Public vote decides county rock and official fossil of Northumberland
and live on Freeview channel 276
Dolerite, found in the Whin Sill rock flow, beat granite, coal, and sandstone to be voted the rock of the county, and crinoids were named Northumberland’s official fossil.
The Whin Sill is a layer of igneous rock stretching from County Durham to Berwick, making dolerite the literal bedrock of iconic Northumberland locations like Hadrian’s Wall, Bamburgh Castle, and the Farne Islands.
Crinoids are fossilised remnants of an animal called a sea lily, a relative of modern starfish, which lived in warm coral seas 320m years ago when Northumberland was near the equator.
Ian Jackson, geologist and former Northumberland Wildlife Trust trustee, said: “As organisers, we wanted to raise the profile of Northumberland and its rocks.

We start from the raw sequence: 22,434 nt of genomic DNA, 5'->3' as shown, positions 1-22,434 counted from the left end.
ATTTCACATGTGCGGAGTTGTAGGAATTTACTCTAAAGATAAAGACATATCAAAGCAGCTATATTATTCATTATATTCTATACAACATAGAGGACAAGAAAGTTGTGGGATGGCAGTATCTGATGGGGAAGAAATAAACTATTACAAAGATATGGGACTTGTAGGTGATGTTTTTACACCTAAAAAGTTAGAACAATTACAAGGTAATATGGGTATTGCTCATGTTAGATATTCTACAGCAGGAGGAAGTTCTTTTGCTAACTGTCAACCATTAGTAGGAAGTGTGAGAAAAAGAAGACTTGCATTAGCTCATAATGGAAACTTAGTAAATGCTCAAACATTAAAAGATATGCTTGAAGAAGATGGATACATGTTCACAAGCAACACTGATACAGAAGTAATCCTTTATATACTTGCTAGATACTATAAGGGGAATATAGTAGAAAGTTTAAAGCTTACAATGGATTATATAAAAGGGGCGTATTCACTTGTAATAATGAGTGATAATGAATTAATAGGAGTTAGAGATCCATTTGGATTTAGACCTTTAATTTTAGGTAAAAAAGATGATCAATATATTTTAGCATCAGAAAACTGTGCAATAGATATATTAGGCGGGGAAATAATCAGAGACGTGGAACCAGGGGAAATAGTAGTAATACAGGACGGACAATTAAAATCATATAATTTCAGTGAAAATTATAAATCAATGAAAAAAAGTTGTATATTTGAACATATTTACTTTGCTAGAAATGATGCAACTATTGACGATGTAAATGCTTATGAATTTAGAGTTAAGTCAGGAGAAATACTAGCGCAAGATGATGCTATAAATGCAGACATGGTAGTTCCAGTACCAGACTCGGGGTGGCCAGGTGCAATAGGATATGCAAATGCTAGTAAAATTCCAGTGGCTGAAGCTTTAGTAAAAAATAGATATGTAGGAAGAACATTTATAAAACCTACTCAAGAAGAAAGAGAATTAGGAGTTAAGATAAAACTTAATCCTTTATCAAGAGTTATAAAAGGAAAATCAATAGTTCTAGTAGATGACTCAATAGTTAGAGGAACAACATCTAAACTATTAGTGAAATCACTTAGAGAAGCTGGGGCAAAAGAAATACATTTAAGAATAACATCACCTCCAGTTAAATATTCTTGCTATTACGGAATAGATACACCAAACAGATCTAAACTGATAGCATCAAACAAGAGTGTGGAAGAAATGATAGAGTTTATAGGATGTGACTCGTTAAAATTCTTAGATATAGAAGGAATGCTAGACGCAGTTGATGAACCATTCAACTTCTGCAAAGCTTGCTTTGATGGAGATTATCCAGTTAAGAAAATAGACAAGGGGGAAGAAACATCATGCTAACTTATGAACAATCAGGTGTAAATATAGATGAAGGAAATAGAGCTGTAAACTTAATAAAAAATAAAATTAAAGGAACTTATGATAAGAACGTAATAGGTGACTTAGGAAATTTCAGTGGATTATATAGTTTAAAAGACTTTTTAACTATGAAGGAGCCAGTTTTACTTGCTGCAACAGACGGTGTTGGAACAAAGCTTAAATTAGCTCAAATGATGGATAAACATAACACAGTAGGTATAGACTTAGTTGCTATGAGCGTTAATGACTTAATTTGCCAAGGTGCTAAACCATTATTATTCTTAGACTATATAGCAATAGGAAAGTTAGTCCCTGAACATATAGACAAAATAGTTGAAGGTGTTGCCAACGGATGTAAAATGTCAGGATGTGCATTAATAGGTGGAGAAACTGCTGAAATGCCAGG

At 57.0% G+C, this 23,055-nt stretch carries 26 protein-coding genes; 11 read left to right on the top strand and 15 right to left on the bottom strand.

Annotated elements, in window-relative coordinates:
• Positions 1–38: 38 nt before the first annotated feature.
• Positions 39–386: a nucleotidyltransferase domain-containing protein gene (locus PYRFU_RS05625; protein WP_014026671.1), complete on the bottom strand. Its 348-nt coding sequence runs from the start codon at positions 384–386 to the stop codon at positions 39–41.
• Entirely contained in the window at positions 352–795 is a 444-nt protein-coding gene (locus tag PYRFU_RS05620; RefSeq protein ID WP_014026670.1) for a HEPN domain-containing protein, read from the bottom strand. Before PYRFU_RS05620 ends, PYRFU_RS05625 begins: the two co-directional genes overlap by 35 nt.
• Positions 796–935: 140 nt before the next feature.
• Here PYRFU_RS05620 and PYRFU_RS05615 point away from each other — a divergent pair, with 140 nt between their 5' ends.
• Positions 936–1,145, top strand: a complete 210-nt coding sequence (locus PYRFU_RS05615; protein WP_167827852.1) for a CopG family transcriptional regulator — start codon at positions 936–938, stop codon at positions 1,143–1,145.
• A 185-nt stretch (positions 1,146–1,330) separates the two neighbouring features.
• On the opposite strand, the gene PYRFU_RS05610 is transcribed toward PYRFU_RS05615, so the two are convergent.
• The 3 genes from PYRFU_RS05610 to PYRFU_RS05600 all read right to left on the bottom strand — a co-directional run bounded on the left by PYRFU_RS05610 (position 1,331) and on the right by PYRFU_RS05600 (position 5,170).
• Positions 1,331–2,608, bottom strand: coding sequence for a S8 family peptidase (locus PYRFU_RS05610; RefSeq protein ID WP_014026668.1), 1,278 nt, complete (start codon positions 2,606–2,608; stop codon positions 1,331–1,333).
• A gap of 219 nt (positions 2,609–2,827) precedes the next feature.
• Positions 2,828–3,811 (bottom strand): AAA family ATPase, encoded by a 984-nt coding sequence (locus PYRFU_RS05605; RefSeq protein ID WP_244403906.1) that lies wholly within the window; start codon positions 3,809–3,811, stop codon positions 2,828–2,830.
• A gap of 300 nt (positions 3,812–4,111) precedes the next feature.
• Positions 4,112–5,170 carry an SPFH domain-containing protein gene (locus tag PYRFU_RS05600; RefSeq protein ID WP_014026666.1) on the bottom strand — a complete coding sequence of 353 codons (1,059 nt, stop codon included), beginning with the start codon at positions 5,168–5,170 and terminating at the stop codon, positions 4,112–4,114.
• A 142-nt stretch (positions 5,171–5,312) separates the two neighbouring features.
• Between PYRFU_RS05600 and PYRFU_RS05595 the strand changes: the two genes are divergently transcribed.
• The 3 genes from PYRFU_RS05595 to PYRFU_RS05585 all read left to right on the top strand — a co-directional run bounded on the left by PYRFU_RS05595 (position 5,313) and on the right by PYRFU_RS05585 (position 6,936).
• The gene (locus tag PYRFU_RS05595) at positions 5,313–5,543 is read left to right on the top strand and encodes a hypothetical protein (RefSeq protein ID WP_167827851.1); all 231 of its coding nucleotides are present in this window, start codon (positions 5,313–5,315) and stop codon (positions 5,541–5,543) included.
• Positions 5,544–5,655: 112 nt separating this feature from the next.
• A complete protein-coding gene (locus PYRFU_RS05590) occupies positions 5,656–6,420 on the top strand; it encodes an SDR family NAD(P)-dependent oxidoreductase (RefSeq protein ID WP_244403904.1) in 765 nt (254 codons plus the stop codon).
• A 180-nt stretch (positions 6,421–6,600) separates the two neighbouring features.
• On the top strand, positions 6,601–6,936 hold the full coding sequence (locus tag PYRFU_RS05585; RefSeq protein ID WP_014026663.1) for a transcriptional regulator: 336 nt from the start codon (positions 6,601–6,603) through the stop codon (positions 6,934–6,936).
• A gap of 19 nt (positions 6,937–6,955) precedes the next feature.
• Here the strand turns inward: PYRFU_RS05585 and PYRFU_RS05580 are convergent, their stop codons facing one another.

“These rocks have a lot to tell scientists about things that are happening to landscapes as the world’s climate continues to change.
“I hope people will pull on their boots and go and search these rocks and fossils out for themselves.
“Exploring rocks and fossils means you not only get to travel across the countryside, you get to be a time traveller too.”
Mike Pratt, Northumberland Wildlife Trust chief executive, added: “Rocks and fossils are a great way of engaging people with nature and getting them in the countryside to enjoy and experience the landscape.
“Ultimately we believe that the more people really connect with nature, the more they will act to protect it.”
The vote was a collaboration between Northumberland Wildlife Trust, the Natural History Society of Northumbria, Visit Northumberland, Northumberland and Newcastle Society, and North Eastern Geological Society.